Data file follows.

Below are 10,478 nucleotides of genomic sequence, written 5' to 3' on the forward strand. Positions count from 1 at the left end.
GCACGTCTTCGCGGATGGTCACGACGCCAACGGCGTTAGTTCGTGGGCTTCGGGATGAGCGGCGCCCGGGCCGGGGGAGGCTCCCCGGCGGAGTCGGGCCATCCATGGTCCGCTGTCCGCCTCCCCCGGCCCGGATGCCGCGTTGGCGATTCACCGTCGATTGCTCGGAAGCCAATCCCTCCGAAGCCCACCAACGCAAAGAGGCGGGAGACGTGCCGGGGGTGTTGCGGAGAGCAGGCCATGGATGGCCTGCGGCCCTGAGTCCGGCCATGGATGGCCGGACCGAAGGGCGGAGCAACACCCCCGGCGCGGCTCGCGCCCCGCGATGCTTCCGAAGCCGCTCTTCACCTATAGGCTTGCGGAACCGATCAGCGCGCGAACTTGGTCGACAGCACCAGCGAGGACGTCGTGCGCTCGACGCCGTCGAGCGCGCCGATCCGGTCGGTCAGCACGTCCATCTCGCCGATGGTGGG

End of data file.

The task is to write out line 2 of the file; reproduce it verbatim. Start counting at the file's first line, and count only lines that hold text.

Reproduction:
GCACGTCTTCGCGGATGGTCACGACGCCAACGGCGTTAGTTCGTGGGCTTCGGGATGAGCGGCGCCCGGGCCGGGGGAGGCTCCCCGGCGGAGTCGGGCCATCCATGGTCCGCTGTCCGCCTCCCCCGGCCCGGATGCCGCGTTGGCGATTCACCGTCGATTGCTCGGAAGCCAATCCCTCCGAAGCCCACCAACGCAAAGAGGCGGGAGACGTGCCGGGGGTGTTGCGGAGAGCAGGCCATGGATGGCCTGCGGCCCTGAGTCCGGCCATGGATGGCCGGACCGAAGGGCGGAGCAACACCCCCGGCGCGGCTCGCGCCCCGCGATGCTTCCGAAGCCGCTCTTCACCTATAGGCTTGCGGAACCGATCAGCGCGCGAACTTGGTCGACAGCACCAGCGAGGACGTCGTGCGCTCGACGCCGTCGAGCGCGCCGATCCGGTCGGTCAGCACGTCCATCTCGCCGATGGTGGG